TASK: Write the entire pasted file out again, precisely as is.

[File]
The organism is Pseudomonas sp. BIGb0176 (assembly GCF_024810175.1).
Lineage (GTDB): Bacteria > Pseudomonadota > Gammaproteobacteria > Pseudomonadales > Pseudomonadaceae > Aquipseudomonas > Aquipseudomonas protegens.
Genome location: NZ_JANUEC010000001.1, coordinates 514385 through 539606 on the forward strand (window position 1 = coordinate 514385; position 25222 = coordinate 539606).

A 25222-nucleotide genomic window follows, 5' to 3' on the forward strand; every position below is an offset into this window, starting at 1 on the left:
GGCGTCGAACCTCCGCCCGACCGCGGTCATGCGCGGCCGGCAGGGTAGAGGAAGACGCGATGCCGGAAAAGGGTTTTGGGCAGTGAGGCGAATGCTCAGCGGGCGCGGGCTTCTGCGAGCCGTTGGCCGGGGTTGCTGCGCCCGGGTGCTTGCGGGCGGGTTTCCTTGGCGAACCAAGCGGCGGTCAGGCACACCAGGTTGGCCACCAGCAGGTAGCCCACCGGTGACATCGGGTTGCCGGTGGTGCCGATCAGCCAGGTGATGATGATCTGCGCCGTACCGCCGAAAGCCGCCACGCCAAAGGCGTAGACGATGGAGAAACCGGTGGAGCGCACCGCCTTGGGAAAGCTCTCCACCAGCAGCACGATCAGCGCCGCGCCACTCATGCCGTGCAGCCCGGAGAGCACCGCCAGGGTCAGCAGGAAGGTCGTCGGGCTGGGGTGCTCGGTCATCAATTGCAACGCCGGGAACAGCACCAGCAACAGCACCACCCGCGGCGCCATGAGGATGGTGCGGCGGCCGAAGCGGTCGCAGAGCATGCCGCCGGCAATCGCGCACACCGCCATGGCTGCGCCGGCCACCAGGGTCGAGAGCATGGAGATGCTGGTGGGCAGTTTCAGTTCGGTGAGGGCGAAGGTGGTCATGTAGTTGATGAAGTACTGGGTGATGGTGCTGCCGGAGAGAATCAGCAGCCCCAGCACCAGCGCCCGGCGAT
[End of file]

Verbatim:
The organism is Pseudomonas sp. BIGb0176 (assembly GCF_024810175.1).
Lineage (GTDB): Bacteria > Pseudomonadota > Gammaproteobacteria > Pseudomonadales > Pseudomonadaceae > Aquipseudomonas > Aquipseudomonas protegens.
Genome location: NZ_JANUEC010000001.1, coordinates 514385 through 539606 on the forward strand (window position 1 = coordinate 514385; position 25222 = coordinate 539606).

A 25222-nucleotide genomic window follows, 5' to 3' on the forward strand; every position below is an offset into this window, starting at 1 on the left:
GGCGTCGAACCTCCGCCCGACCGCGGTCATGCGCGGCCGGCAGGGTAGAGGAAGACGCGATGCCGGAAAAGGGTTTTGGGCAGTGAGGCGAATGCTCAGCGGGCGCGGGCTTCTGCGAGCCGTTGGCCGGGGTTGCTGCGCCCGGGTGCTTGCGGGCGGGTTTCCTTGGCGAACCAAGCGGCGGTCAGGCACACCAGGTTGGCCACCAGCAGGTAGCCCACCGGTGACATCGGGTTGCCGGTGGTGCCGATCAGCCAGGTGATGATGATCTGCGCCGTACCGCCGAAAGCCGCCACGCCAAAGGCGTAGACGATGGAGAAACCGGTGGAGCGCACCGCCTTGGGAAAGCTCTCCACCAGCAGCACGATCAGCGCCGCGCCACTCATGCCGTGCAGCCCGGAGAGCACCGCCAGGGTCAGCAGGAAGGTCGTCGGGCTGGGGTGCTCGGTCATCAATTGCAACGCCGGGAACAGCACCAGCAACAGCACCACCCGCGGCGCCATGAGGATGGTGCGGCGGCCGAAGCGGTCGCAGAGCATGCCGCCGGCAATCGCGCACACCGCCATGGCTGCGCCGGCCACCAGGGTCGAGAGCATGGAGATGCTGGTGGGCAGTTTCAGTTCGGTGAGGGCGAAGGTGGTCATGTAGTTGATGAAGTACTGGGTGATGGTGCTGCCGGAGAGAATCAGCAGCCCCAGCACCAGCGCCCGGCGAT